Following a recent interview with, a North Korean woman who defected to the United States said the growing prominence of cancel culture and the left's intent on dividing people by race are stark reminders of the regime she escaped.

Yeonmi Park, 27, told "Hannity" on Monday that after being sold into sex slavery and being placed on dictator Kim Jong Un's "killing list," she escaped the Hermit Kingdom and trekked through the Gobi Desert to be able to flee to the United States, which she presumed was a free society where her expression would not be censored or worse.

She told host Sean Hannity that from an early age, North Korean children are instructed to equate the term and persona of "American" with "bastard." Nevertheless, she grew to secretly admire the U.S. from afar – from a nation where even hints of Western influence can be met with harsh criminal punishment.

"I fell in love with this country, this is such a wonderful country," she said, adding that soon after enrolling at Columbia University in New York City's Morningside Heights that reminders of the society she left came flooding back.

"Literally every professor was saying the problems that we have in today's world is because of White men [and] how they colonized Africa [and] Asia, that's how they mess up everything and they are the ones who needs to be blamed -- and I couldn't believe it."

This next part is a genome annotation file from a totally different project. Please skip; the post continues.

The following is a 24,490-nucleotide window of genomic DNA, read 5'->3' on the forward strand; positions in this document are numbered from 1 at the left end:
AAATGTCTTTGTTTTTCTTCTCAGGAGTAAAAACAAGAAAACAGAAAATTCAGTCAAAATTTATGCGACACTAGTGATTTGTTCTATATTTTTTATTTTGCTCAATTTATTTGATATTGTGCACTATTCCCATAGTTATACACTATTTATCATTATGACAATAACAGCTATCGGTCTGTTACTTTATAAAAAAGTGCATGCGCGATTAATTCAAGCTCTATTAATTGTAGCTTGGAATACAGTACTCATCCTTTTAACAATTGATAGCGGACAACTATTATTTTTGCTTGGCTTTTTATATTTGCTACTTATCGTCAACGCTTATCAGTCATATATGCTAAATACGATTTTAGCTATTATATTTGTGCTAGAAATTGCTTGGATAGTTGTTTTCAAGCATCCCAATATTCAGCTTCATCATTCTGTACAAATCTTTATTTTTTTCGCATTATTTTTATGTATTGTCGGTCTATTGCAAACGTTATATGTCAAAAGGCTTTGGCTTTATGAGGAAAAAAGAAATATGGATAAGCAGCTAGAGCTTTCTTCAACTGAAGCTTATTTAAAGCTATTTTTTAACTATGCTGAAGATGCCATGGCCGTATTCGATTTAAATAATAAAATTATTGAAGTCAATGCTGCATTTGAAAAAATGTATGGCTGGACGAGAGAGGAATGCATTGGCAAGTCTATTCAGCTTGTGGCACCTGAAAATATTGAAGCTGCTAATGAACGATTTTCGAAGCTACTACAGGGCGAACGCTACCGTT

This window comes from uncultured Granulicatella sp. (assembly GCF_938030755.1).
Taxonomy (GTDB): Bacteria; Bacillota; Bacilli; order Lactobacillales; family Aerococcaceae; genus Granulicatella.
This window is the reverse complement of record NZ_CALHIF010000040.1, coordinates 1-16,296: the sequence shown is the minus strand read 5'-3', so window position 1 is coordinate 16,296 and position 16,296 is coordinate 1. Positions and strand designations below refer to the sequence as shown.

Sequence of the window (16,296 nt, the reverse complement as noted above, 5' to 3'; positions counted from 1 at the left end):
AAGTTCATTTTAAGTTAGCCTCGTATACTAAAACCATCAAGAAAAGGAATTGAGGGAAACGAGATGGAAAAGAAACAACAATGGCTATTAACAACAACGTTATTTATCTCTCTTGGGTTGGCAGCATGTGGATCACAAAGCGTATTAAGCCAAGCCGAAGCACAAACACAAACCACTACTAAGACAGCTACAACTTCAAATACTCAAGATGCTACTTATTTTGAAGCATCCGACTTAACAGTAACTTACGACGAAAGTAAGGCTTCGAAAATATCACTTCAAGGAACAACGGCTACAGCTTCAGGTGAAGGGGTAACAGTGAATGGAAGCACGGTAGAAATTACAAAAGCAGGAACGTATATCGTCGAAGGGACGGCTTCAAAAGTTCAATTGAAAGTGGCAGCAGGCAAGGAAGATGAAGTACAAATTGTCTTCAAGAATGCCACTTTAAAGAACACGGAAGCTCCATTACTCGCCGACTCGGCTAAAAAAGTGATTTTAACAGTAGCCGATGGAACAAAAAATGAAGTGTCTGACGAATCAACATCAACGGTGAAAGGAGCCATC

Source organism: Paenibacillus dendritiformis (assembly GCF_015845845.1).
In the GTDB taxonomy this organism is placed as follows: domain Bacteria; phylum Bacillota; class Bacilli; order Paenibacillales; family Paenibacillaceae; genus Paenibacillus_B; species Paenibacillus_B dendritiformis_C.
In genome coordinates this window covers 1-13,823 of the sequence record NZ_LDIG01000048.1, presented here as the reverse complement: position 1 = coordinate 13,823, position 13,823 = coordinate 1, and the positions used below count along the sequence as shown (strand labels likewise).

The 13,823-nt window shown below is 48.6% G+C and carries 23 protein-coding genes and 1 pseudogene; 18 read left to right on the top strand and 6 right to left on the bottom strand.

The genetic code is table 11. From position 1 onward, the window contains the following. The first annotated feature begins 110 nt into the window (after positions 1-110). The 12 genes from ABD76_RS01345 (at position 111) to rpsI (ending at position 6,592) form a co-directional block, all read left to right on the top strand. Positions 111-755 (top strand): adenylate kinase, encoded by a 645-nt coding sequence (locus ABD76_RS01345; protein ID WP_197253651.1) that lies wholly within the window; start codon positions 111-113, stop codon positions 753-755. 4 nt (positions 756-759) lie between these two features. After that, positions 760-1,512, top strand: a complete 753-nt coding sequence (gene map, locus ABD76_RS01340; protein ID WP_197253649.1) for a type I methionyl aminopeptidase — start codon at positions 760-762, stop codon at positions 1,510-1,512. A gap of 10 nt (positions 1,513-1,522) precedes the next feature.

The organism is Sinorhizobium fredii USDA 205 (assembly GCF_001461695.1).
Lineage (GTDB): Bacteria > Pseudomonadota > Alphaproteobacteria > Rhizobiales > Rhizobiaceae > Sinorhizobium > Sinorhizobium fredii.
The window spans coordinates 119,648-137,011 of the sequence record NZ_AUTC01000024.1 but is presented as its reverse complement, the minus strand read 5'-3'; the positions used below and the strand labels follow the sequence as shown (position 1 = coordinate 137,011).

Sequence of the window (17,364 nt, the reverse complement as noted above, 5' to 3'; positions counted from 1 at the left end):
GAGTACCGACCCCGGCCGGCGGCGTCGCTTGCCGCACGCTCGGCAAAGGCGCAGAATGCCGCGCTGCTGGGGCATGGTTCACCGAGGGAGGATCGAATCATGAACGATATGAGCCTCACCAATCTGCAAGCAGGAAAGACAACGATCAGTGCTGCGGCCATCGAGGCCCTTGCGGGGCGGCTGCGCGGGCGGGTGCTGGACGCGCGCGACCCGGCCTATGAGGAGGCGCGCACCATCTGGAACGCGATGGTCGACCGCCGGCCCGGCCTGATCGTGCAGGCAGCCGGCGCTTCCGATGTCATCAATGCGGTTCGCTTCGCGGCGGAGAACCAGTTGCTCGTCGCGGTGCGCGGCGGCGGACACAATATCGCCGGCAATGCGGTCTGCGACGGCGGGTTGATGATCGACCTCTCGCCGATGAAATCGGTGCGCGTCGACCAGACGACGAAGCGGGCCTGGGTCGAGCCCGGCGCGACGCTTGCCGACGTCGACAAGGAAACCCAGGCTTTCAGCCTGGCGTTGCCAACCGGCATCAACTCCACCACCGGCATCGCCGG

"Was I sitting in North Korea's classroom or in America's classroom? I couldn't believe why people were hating their own people that much."

Park said that her collegiate curriculum of censored speech in the name of "safe spaces" and instilled hatred of White Americans reminded her of the North Korean "American bastard" indoctrination.

"My enemy used to be Kim Jong Un: I have been on Kim Jong Un's killing list of people for many years because I spoke out, and my original family got punished but now ironically enough, so many Marxists and Communists and Maoists and Leninists are now are sending me death threats," she continued, calling the U.S. cancel culture a sad "irony."

She added that she is afraid to speak her mind in public, especially on campus, because of the cancel culture.

"I crossed the Gobi desert to be free and now I thought I live in a country where I can say what I believe and have my freedom to think. However, now I have to constantly censor my speech because in the name off a safe place," she said.

"Columbia told us [what] we can't talk about and I am so concerned if America is not free, I think there is no place else left that is free -- that's why it's really alarming to me," said Park.


She recalled that North Korea has as many as 50 different social classes that divide by minutiae as inconsequential as what one's great-great-grandfather did that may or may not have pleased the Kim regime or other entity.

That, she said, reminded her of the blanket indictment against White Americans that claim they are guilty for the sins of 19th Century southerners who owned slaves.

Former Arkansas governor Mike Huckabee, also joined "Hannity" and suggested that Park travel around to college campuses to instead speak out about her experience in North Korea and the concern she expressed. 

Fox News' Teny Sahakian contributed to this report.